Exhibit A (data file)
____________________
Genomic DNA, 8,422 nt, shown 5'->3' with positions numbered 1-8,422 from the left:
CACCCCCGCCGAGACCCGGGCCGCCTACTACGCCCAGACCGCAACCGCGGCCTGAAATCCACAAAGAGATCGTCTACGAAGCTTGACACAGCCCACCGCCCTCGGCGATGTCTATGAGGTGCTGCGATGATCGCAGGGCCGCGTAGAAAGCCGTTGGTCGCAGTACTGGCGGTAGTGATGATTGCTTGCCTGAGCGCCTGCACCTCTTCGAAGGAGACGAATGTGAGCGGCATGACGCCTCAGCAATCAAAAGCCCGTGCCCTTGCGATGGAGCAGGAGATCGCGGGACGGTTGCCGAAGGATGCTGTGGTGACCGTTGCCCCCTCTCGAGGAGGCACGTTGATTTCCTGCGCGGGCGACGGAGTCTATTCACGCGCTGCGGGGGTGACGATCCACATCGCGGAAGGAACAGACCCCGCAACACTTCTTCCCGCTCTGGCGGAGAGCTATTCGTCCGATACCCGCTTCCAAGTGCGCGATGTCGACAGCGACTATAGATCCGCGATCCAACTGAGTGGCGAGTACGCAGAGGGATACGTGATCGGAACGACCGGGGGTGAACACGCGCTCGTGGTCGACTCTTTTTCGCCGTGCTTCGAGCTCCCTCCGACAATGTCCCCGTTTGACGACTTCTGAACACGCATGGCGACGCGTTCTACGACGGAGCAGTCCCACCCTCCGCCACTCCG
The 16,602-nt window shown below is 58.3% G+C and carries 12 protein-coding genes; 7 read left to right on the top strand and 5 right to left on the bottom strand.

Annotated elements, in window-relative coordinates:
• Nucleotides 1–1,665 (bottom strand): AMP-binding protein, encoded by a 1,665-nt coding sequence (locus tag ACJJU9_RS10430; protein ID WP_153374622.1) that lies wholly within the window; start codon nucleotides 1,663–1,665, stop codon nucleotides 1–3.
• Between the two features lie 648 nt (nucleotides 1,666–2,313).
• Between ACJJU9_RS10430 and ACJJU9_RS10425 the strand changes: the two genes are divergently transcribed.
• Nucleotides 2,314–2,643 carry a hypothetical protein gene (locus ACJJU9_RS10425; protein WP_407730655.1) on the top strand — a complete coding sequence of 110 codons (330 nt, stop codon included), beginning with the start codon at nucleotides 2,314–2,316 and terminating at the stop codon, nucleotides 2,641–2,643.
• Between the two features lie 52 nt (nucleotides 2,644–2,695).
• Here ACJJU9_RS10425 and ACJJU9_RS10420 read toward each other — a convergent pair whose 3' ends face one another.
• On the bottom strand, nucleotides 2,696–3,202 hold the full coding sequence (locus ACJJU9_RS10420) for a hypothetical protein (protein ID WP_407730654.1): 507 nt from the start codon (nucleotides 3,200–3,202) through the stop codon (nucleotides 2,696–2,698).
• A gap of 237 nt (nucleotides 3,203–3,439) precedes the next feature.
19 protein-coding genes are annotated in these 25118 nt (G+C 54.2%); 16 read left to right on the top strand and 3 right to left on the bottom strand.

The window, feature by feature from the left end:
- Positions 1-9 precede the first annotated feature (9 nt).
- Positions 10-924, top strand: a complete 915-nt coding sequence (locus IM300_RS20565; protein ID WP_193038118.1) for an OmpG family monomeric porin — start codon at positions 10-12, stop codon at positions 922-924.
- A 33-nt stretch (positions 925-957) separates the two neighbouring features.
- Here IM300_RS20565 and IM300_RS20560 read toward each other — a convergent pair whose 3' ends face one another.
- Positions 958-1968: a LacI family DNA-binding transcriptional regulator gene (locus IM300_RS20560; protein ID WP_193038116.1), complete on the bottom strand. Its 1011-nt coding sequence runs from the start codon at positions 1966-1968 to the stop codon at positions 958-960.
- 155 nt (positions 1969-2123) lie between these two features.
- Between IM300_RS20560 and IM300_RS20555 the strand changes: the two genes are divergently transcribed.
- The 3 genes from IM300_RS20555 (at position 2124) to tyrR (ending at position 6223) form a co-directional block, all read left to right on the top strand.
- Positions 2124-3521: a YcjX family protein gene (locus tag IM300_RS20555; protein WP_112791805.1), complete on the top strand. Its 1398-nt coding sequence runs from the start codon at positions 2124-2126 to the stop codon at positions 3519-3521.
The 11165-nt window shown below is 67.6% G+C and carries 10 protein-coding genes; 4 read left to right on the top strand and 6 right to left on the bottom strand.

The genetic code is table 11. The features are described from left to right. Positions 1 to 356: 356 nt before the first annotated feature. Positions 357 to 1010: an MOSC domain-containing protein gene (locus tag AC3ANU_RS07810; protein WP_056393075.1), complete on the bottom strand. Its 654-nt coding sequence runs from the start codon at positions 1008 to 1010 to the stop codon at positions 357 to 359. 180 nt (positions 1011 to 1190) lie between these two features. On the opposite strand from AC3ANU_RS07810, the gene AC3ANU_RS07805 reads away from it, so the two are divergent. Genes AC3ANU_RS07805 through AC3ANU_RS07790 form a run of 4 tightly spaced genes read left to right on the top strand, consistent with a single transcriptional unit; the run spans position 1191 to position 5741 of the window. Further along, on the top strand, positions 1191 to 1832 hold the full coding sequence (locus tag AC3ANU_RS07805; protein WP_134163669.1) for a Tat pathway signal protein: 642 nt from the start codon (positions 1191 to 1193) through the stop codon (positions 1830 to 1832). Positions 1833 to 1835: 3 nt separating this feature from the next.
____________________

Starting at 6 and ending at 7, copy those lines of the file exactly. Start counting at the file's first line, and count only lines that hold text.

• Between the two features lie 648 nt (nucleotides 1,666–2,313).
• Between ACJJU9_RS10430 and ACJJU9_RS10425 the strand changes: the two genes are divergently transcribed.